The guitar has 6 strings that have standard notes. Although you can change tunning, most songs are played on a guitar with the standard tuning.
Standard Notes for Guitar Strings
The list of guitar string notes is the following:
- 1st string: E
- 2nd string: B
- 3rd string: G
- 4th string: D
- 5th string: A
- 6th string: E
This standard tunning can change sometimes depending on the song. A few songs may require the 6th string tuned on D or even C.
The string notes follow a regular pattern of musical intervals:
- Between the 6th and 5th: a 4th interval (E and A).
- Then, between the 5th and 4th: a 4th interval (A and D).
- Between the 4th and 3th: a 4th interval (D and G).
- Then, between the 3th and 2th: a 3th interval (G and B).
- Between the 2th and 1th: a 4th interval (B and E).
Notice that the only interval that is different here is the between the 3rd and 2nd string (a 3rd instead of a forth).
Finding String Notes in the Guitar
Starting from the notes that we have learned, it is possible to find even more about the string notes.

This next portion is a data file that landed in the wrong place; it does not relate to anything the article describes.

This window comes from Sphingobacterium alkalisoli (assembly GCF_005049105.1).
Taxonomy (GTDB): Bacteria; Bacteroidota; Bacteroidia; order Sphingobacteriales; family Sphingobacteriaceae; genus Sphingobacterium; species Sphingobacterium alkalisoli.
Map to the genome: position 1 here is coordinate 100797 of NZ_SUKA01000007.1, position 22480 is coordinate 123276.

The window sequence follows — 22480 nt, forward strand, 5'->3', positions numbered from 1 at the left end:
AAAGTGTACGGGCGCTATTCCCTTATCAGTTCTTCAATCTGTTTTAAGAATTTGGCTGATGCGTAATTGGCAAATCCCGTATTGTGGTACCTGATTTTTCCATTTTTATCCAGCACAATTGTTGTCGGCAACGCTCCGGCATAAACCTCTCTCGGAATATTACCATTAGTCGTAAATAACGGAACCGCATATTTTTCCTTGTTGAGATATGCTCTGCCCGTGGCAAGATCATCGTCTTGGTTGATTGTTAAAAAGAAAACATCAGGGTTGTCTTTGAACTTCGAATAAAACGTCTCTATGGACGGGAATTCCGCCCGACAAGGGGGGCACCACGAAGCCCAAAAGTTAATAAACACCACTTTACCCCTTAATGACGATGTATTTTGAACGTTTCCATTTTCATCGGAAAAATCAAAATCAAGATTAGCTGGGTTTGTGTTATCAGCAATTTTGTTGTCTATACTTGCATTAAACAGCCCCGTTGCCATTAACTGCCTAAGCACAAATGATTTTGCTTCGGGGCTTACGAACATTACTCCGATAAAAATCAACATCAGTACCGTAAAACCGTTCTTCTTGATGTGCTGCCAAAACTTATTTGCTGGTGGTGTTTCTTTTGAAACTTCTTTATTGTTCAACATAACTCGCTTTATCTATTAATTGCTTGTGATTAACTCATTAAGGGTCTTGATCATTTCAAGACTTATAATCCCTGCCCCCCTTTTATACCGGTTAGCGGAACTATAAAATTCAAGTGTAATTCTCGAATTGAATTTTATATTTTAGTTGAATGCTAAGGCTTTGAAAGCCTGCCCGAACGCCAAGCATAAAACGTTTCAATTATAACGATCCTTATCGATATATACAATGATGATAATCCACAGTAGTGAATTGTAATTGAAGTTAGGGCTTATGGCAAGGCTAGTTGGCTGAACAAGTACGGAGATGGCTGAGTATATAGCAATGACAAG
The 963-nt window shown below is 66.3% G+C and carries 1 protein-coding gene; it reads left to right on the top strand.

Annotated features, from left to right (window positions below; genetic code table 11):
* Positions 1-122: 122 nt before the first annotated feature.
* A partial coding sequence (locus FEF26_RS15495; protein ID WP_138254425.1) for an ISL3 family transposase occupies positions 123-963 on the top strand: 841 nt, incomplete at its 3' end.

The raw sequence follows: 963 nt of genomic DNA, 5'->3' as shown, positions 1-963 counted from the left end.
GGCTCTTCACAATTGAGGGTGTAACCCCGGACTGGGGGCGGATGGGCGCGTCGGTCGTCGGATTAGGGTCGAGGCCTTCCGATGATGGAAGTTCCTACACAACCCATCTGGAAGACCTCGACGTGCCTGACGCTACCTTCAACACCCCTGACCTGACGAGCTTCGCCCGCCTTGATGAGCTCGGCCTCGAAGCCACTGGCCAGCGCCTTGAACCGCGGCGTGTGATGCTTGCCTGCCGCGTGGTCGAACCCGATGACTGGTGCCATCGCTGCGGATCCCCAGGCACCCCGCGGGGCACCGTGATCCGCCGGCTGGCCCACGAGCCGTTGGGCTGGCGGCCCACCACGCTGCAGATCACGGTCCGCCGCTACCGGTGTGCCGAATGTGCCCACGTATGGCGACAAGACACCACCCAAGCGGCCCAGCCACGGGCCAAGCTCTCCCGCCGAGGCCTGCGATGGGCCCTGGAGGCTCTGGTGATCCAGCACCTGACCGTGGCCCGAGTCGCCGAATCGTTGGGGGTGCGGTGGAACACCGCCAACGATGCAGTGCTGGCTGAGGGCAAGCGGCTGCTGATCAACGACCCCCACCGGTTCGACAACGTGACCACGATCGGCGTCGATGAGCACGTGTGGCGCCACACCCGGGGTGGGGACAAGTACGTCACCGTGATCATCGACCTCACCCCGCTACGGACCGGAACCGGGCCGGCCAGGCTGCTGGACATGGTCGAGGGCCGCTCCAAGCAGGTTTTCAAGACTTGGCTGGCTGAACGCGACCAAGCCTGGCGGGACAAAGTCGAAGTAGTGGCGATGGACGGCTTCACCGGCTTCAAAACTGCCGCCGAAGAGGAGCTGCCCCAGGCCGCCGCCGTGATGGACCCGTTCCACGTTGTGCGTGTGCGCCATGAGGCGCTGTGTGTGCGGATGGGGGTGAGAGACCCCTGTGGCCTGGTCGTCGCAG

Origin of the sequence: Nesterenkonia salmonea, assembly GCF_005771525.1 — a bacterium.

To understand this, you need to understand the distribution of steps between notes in the major scale.
If you take the C major scale (the white keys in the piano), you will have:
C, D, E, F, G, A, B
There is a half step between E and F. Also there is a half step between B and C. Between all other notes there is full step, which means that there is an intermediate note between them.
So, we have C#, D#, but not distinct E# (E# is the same as F).
Applying the Scale to the Guitar Strings
Knowning about the major scale will help you learn any note for any string in the guitar.
For example, starting from the 1st string, you will have the first not as E. Then, between E and F there is just half step. This means you have to move just one fret (each fret corresponds to a half step).
Then, to get from F to G, you need a whole step. This means you need to move two frets to reach the G note (two frets correspond to a whole step).
Following this procedure, you will find all other notes in the first string. Two frets from G you will have A. Then two more frets and you’ll have B. Then, moving a single fret you’ll have C.
The same procedure can be applied to other strings. For example, see this diagram with all notes in the first 5 frets of the guitar.
Learn More About the Guitar
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